Forget 2011 being the year of the iPad 2, or even the iPhone 4, which is not, ironically, 4G. The year is really shaping up to be the year of the 4G network on Android, with practically every mobile carrier building an army of 4G smartphones. But how do these new phones stack up when compared? We take a quick look at some of the most anticipated models to find out.
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w/ HTC Sense
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Where you can find these phones:
MetroPCS was the second U.S. carrier to unveil a 4G smartphone, beating Verizon, AT&T and T-Mobile to the punch. However, MetroPCS only offers two 4G phones: the Samsung Craft and the newer Samsung Galaxy Indulge (pictured in chart above). On paper, neither phone stacks up with the likes of the Motorola Atrix, but what makes MetroPCS' 4G offerings tempting are lack of contracts and low-priced unlimited data plans.
When you think of 4G, it's hard not to think of Verizon. However, despite the company's 4G marketing campaign, Verizon has yet to offer any 4G smartphone. That will soon change when it ushers in the highly-anticipated HTC Thunderbolt (pictured in chart above) and Motorola Droid Bionic. The Thunderbolt gained lots of positive press at its unveiling at CES and continues to keep the entire Android community on its toes. The Droid Bionic is a dual-core beast of a smartphone running NVIDIA's 1GHz Tegra 2 processor. It's a distant relative of AT&T's Atrix (see below), with the exception being that the Bionic features only 512MB of memory. Lastly, Samsung and LG are also expected to debut 4G handsets for Verizon, although details on these sets are still scarce.
AT&T isn't expected to debut its 4G network until the end of this year, however the company is already slapping the 4G moniker on its HSPA+ network, which the International Telecommunications Union now recognizes as a 4G network. The star of AT&T's 4G network is the Motorola Atrix (pictured in chart above), a dual-core smartphone built around NVIDIA's 1GHz Tegra 2 processor. The phone boasts a 4" qHD 960x540 display and it'll even feature a separate dock that morphs the Atrix into a full-fledged laptop complete with an 11.6" display, three USB ports, HDMI, and more. CNET deemed the Atrix the top of AT&T's Android lineup, and from the looks of it, we agree. More importantly, it's the only phone in our roundup above that we've found deals on. Other 4G phones coming to AT&T include the HTC Inspire 4G, a close relative of Sprint's HTC Evo 4G, and the Samsung Infuse 4G, a Galaxy S smartphone that will play big brother to AT&T's current Samsung Captivate.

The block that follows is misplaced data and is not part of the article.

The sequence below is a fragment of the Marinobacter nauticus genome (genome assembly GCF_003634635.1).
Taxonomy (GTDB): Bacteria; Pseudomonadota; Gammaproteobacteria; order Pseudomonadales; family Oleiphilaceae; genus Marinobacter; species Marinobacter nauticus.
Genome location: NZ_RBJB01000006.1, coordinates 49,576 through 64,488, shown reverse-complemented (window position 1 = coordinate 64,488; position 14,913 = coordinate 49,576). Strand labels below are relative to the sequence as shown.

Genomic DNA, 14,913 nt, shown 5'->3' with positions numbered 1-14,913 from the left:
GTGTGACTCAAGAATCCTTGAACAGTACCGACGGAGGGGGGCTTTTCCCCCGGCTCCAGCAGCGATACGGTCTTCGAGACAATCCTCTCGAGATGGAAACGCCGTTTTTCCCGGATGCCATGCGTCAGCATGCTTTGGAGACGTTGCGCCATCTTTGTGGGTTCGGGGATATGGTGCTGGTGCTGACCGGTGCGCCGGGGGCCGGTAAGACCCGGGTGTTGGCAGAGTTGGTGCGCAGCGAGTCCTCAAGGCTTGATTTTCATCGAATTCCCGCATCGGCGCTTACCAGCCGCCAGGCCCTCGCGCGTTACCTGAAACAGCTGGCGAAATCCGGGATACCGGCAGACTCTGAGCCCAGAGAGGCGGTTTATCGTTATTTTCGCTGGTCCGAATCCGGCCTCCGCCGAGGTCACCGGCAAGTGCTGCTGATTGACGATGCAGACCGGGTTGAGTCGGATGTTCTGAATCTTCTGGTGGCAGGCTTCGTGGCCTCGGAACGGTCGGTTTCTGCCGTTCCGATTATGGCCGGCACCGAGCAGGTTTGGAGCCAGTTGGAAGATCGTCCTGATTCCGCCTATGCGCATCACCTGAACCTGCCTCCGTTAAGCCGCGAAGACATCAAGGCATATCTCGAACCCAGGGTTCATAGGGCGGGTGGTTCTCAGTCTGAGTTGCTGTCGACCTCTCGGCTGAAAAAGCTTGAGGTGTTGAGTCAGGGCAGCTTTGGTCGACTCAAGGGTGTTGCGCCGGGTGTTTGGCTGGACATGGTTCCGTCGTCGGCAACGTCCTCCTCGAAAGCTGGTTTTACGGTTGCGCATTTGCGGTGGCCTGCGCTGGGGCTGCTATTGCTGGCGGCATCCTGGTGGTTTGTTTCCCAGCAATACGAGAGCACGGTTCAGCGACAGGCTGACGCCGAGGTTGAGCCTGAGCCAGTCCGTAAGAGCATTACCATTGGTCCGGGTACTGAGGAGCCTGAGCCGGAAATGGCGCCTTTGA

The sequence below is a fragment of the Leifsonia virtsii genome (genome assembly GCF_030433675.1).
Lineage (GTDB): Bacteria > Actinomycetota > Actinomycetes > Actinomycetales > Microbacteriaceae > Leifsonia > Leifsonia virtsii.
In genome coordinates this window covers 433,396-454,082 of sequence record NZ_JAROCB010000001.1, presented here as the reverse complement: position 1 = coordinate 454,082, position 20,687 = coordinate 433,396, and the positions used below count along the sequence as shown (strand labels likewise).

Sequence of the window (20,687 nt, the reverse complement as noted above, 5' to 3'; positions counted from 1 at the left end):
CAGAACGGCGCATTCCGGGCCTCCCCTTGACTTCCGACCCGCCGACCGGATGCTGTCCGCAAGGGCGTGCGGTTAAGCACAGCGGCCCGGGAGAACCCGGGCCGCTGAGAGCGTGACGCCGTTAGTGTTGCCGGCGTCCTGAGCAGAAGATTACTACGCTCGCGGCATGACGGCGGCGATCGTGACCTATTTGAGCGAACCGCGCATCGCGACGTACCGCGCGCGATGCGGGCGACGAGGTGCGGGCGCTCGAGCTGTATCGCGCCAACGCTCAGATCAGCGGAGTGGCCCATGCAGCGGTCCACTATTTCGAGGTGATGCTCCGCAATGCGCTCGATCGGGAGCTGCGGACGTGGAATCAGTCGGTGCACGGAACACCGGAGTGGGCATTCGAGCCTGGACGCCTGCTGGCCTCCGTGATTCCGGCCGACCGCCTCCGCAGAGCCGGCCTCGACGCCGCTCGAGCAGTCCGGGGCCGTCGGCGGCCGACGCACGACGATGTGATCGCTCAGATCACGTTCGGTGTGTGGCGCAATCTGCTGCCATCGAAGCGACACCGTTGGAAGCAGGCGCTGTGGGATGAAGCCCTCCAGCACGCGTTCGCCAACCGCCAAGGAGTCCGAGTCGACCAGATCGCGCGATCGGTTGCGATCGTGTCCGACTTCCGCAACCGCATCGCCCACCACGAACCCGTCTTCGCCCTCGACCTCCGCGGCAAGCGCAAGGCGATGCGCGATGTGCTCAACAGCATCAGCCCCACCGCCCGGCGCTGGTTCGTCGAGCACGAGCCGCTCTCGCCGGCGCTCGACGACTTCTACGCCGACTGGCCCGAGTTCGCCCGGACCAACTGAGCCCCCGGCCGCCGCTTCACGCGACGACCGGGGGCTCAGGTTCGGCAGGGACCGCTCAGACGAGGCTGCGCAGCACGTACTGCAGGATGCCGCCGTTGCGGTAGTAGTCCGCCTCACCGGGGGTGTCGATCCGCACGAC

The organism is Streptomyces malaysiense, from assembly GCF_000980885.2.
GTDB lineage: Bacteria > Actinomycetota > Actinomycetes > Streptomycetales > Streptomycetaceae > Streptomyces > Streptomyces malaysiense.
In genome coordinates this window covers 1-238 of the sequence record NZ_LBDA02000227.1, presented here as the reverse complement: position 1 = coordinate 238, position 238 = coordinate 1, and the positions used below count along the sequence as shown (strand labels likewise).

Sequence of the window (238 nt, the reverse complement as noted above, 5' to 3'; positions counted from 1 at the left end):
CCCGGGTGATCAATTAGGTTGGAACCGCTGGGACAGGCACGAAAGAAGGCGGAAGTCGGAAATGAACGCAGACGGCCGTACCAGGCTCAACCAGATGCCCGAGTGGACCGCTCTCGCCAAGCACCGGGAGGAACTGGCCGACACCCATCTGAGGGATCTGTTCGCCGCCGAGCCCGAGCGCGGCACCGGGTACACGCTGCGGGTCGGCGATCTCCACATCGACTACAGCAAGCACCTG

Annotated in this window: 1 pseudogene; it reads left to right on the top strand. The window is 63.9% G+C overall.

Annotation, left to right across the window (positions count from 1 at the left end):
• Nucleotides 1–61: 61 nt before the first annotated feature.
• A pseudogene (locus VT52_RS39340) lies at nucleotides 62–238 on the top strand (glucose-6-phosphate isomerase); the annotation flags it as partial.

Back in June of 2010, Sprint became the first carrier to offer a 4G network and 4G smartphone when it released the HTC Evo 4G. The phone was a major hit and continues to hold up thanks to its 1GHz processor and massive 4.3" display. Since then, Sprint has added the Samsung Epic 4G and most recently the HTC Evo Shift 4G (pictured in chart above). The latter is a scaled back version of the Evo 4G, featuring an 800MHz processor (down from the Evo's 1GHz), and a smaller 3.6" display (down from the Evo's 4.3" display).
Like AT&T, T-Mobile's HSPA+ network has received an honorary 4G certification. So now, T-Mobile has three 4G smartphone offerings: the somewhat dated T-Mobile G2, the T-Mobile myTouch 4G, and the Samsung Galaxy S 4G (pictured in chart above). The latter is the company's only 2011 4G phone to date and it's essentially a newer version of T-Mobile's Samsung Vibrant. It's also the most promising of the trio (if you're a gadget hound looking for the best specs).
As far as hardware is concerned, it's going to be difficult to beat a muscle phone such as the Motorola Atrix with its dual-core processor. However, HTC's Sense UI has proven to offer a better user experience than Motorola's MOTOBLUR. Likewise Verizon's networks have, in our experience, proved to be more reliable than AT&T's, which is why we're prone to give the HTC Thunderbolt our nod of approval.
Which phone do you think is the best?
A word on 4G
According to the International Telecommunication Union, an agency within the United Nations that designates wireless technologies, a 4G network must meet a set of specs known as IMT-Advanced. It must also deliver downloads speeds of 100Mbps. However, none of today's 4G networks come close to such speeds. Nevertheless, in December the ITU officially recognized that forerunners of these technologies (like Verizon's LTE and Sprint's WiMax networks) along with evolved 3G technologies (like T-Mobile's HSPA+ network) may be called "4G networks." Since then, every mobile carrier has been touting its 4G network as the fastest in the nation. However, it's important to keep in mind that no carrier has finished upgrading its network to 4G capacity and the chances of attaining advertised 4G speeds are pretty slim.